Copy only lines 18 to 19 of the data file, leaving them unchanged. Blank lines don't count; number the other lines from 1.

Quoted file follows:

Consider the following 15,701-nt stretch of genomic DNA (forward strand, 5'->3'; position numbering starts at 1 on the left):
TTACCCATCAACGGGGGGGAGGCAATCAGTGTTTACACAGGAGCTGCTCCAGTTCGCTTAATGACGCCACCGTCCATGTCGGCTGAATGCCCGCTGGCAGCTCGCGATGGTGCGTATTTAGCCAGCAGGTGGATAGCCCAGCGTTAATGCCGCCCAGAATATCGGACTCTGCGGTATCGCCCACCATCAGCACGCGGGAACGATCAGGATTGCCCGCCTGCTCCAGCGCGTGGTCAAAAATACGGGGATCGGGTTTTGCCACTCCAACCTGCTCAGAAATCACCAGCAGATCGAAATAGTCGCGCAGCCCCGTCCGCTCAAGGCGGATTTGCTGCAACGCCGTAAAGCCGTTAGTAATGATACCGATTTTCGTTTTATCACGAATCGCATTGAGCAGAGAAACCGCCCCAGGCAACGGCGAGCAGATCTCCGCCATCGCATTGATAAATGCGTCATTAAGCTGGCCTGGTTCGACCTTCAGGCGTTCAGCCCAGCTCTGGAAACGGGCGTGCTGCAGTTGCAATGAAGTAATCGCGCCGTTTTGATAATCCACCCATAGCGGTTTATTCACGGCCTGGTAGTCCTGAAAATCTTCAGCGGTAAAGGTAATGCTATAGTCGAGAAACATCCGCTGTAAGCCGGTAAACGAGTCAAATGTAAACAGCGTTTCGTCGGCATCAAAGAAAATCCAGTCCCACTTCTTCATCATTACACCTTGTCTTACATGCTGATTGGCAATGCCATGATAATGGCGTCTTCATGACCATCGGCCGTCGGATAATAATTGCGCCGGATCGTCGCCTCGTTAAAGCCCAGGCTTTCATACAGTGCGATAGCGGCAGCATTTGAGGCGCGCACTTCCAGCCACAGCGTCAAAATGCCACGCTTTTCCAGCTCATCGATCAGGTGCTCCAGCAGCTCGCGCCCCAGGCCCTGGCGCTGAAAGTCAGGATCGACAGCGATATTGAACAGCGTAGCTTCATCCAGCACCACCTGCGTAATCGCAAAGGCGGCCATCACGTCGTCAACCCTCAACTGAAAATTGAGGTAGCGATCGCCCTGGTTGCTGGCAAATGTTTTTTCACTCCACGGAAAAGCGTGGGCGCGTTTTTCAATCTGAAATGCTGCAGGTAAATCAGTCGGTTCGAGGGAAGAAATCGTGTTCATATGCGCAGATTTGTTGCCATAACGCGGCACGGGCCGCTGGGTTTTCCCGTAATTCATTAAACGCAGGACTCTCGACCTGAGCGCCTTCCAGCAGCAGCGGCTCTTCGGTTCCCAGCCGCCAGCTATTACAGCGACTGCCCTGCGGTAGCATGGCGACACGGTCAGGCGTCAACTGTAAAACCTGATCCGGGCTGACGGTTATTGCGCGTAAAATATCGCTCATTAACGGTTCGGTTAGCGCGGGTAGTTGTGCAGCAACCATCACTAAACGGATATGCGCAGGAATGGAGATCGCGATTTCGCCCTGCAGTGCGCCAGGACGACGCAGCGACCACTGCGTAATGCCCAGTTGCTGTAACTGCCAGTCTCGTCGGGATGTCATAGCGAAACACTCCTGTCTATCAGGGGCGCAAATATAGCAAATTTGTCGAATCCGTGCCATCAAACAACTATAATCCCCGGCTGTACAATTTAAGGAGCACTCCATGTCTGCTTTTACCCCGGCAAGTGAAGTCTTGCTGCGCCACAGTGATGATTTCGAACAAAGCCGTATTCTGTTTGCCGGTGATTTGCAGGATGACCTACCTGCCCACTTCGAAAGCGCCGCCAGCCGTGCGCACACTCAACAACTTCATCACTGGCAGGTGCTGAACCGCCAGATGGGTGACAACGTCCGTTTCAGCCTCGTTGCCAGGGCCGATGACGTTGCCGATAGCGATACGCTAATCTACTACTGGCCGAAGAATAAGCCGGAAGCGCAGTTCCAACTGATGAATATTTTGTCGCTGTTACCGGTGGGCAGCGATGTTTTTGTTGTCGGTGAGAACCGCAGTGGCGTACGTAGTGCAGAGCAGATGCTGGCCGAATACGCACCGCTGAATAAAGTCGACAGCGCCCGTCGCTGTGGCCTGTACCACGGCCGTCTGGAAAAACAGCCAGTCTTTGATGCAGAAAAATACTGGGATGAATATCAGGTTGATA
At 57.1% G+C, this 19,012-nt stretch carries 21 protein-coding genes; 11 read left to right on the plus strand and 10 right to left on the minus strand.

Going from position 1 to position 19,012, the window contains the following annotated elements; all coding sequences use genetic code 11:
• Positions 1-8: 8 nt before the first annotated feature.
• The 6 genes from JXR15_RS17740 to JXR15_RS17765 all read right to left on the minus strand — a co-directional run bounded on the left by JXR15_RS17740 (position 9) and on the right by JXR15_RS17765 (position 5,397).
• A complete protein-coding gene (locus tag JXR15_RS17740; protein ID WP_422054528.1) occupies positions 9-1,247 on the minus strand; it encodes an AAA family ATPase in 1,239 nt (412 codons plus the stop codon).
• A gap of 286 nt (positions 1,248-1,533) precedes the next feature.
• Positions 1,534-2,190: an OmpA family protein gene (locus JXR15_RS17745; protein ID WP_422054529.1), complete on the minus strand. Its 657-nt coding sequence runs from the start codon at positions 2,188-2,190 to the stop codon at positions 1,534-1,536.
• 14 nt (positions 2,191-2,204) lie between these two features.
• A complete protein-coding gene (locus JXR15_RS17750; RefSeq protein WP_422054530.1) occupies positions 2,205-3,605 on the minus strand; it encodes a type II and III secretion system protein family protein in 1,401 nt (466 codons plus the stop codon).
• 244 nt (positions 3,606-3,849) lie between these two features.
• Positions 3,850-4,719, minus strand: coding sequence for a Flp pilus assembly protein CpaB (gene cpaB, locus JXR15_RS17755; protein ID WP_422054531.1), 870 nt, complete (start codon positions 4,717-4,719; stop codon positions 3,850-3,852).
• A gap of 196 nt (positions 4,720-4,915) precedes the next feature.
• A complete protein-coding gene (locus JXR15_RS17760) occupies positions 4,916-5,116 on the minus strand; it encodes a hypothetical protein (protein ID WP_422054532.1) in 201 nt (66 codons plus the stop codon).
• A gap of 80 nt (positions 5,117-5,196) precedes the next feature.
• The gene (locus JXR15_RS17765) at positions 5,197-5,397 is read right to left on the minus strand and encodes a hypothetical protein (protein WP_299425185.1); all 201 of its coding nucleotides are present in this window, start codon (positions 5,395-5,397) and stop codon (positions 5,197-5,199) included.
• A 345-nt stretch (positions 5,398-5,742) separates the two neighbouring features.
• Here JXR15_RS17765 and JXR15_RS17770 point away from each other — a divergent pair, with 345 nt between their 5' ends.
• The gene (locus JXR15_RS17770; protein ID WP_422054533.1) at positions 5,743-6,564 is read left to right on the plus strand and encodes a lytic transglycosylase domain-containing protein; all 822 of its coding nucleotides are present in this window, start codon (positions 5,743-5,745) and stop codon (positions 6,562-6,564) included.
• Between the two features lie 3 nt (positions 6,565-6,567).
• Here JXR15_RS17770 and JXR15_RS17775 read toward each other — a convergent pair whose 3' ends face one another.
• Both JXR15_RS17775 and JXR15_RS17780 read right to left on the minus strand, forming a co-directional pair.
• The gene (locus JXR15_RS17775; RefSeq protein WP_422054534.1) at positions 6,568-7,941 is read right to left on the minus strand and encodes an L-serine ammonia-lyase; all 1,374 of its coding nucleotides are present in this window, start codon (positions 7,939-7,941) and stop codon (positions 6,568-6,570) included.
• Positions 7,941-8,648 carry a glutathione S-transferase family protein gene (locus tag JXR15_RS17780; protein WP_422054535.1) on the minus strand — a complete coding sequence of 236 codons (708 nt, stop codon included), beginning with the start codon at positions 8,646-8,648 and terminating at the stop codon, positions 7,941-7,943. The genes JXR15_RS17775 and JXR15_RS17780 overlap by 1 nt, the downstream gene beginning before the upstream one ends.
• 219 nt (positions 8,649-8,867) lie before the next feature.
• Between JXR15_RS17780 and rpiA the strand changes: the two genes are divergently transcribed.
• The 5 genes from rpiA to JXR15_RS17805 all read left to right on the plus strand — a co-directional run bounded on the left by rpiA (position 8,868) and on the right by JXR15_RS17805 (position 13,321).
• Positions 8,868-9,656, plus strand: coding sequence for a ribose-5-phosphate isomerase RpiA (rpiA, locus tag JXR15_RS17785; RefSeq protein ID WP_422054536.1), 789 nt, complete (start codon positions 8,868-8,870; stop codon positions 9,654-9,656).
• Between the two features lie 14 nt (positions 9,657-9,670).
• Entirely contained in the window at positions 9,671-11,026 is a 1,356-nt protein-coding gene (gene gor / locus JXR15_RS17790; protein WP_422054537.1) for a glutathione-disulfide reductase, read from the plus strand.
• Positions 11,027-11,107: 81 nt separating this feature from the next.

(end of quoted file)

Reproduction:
• A 345-nt stretch (positions 5,398-5,742) separates the two neighbouring features.
• Here JXR15_RS17765 and JXR15_RS17770 point away from each other — a divergent pair, with 345 nt between their 5' ends.